PfSense GUI Login banner


  • Galactic Empire

    @promise2k said in PfSense GUI Login banner:

    warning, this devise is monitored, etc

    It's not on the login banner but if they get past that there is the home page.

    Create an image and use the picture widget.

    Screenshot 2019-09-03 at 11.57.20.png

    Screenshot 2019-09-03 at 12.00.00.png

    Or a RSS entry.


  • Galactic Empire



  • If you read pfSense hardering recomdations you will see that webconfigurator must not be accessible from public internet or even guest network. I really like pfsense but can't say what will be for example in 1-3 years, maybe I leave company where I support this software and new administrator will not updated it. WebConfigurator is most sensetive and potentially insecure part of pfSense, I hope no one except your system administrators will never see your "banner" and it will be accessible only from management vlan or at least internal LAN


  • LAYER 8 Global Moderator

    @promise2k said in PfSense GUI Login banner:

    i want to create this for compliance purposes.

    Like putting a sign on the inside of locked room that says do not enter. The only people that should be able to access the webgui to even attempt a login or admins. I would think admins are well aware that they are monitoring their system ;)


  • LAYER 8 Netgate

    Compliance requirements can be idiotic. Doesn't change the fact that they must be complied with.

    Perhaps a closer reading of the requirements would show that an administrative login screen accessible only from administrative networks can be exempted/waived.


  • LAYER 8 Global Moderator

    @Derelict said in PfSense GUI Login banner:

    only from administrative networks can be exempted/waived.

    This is always an option, even if not written in the documents.. All it would take is signoff of risk letter at the most.



  • @Derelict I never understand that messages, can someone explain what profit of that?
    They really think that if someone already compromised part of corporate network when will see that banner: would be scared and run away?)
    Or it will help them punish this intruder by law more hard then without banner on compromised system?
    By my view: saw you banner or not: if you cracking somebody's internal network you 💯% know that you breaks the law and if you will be captured you will be punished...


  • LAYER 8 Netgate

    Of course not. Look at the effectiveness of NO GUNS signs. I'm not saying it will have any effect on a bad guy who's already inside.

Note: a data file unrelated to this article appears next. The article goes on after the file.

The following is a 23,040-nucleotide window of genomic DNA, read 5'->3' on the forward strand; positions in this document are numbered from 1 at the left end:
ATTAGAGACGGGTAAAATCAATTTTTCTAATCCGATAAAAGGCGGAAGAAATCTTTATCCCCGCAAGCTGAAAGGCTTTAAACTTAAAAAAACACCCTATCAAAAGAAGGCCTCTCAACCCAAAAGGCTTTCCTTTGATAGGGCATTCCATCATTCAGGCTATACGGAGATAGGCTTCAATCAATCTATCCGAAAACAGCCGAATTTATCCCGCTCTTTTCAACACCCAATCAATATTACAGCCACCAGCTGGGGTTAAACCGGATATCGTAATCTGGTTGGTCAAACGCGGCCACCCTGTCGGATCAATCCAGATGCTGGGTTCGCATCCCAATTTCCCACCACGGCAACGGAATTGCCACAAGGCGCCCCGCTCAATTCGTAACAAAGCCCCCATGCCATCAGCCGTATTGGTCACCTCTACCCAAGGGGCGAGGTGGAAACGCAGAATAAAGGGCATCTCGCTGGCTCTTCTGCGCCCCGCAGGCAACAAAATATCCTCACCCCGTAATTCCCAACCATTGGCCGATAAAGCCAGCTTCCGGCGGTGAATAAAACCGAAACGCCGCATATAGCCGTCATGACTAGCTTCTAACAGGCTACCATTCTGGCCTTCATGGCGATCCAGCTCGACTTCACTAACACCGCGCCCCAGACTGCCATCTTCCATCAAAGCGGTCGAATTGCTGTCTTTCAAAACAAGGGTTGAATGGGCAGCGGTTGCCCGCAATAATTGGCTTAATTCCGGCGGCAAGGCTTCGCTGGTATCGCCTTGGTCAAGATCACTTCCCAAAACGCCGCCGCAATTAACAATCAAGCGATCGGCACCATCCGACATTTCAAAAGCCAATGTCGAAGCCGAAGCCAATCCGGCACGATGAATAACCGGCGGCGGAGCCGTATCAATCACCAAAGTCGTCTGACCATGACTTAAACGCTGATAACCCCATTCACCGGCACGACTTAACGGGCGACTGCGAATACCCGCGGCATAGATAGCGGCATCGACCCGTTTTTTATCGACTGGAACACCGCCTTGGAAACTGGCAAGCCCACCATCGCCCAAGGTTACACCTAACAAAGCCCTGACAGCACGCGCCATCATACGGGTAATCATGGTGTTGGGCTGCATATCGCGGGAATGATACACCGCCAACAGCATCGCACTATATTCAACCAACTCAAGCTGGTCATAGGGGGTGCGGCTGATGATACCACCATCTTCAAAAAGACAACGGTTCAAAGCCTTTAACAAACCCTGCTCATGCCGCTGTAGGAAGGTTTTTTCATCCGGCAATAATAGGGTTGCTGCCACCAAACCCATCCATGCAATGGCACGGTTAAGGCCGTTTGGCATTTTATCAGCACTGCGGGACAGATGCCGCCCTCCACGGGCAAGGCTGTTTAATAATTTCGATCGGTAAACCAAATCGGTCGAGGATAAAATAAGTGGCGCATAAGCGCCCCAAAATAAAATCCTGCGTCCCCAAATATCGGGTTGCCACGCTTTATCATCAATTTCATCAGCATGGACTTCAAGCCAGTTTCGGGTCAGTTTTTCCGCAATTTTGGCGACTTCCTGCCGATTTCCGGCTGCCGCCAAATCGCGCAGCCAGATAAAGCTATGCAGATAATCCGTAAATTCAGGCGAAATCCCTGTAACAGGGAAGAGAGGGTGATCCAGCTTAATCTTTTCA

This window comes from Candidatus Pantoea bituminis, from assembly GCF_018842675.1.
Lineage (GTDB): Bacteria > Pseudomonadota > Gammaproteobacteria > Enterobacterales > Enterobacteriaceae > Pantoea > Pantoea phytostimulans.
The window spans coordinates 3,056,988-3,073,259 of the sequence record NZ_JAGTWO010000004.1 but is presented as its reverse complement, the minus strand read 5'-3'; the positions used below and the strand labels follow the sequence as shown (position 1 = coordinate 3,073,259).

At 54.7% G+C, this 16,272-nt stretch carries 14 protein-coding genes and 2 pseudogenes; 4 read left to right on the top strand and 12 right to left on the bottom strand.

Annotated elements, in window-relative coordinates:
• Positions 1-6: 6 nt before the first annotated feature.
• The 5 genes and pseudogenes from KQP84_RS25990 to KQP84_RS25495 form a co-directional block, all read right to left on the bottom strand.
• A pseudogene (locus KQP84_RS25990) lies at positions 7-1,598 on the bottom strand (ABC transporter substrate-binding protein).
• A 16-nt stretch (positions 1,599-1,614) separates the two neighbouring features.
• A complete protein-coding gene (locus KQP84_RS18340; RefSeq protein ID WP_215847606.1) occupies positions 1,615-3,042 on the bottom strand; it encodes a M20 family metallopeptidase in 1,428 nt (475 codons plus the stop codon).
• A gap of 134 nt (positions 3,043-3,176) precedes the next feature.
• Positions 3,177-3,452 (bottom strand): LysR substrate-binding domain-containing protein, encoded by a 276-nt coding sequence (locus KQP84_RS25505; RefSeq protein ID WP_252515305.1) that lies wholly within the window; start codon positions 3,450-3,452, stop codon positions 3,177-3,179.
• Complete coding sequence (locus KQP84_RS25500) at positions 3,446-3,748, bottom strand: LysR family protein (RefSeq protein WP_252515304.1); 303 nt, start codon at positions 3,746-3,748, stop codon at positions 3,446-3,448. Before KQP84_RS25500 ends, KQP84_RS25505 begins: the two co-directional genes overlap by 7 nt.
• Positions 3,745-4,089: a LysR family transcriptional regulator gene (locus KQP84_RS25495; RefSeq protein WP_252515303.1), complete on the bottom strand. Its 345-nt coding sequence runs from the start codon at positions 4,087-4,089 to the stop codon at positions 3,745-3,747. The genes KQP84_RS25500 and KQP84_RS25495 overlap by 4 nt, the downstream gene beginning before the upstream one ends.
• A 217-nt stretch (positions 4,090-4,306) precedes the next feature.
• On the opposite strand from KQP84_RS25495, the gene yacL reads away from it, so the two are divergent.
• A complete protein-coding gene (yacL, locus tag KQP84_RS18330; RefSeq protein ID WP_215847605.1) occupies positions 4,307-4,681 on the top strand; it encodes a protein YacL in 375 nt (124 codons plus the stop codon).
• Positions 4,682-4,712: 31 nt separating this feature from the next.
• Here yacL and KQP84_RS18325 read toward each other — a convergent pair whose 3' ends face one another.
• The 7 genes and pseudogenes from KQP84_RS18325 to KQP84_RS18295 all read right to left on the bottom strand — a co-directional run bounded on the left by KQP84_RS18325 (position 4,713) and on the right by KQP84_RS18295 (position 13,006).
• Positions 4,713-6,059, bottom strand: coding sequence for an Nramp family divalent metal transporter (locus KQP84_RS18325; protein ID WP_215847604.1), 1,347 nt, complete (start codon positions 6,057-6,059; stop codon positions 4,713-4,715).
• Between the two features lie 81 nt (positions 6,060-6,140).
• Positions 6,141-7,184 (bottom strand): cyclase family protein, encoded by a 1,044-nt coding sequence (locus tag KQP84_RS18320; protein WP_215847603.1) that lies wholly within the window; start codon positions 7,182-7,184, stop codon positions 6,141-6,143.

But if it's in the compliance requirements and he needs to comply with it there's not much he can do other than:

    1. Make it comply
    2. Use something else that complies
    3. Get a waiver
    4. Change the requirement
    5. Be non-compliant


  • This post is deleted!

  • LAYER 8 Netgate


  • Rebel Alliance Developer Netgate

    There is an old urban legend/myth that a hacker was acquitted at a trial for cracking a server because there was a welcome message printed on the terminal inviting them in.

    "Scary" banners always seemed like a panicked overreaction to the myth from someone in a legal department that had no idea how technology works.



  • @dragoangel said in PfSense GUI Login banner:

    WebConfigurator is most sensetive and potentially insecure part of pfSense

    If needed, even LAN access can be forbidden.
    If needed, the WebConfigurator's webserver (nginx) can be bound to an interface at choice when booting like 192.168.1.1, and not to 'any' as it does right now. This needs some scripting, and I guess this will get implemented in the future.

    Or this one : block WebConfigurator access on all interfaces (except localhost ?) and get in, if needed , using the console access or USB keyboad + screen.

    Anyway, nothing coming in on WAN can access the WebConfigurator - the firewall works.

    pfSense can be as secure as needed and even better, but the guy that sets it up has a word to say.

    At work, I reserve the LAN NIC for admin purposes, everybody else is on other LAN's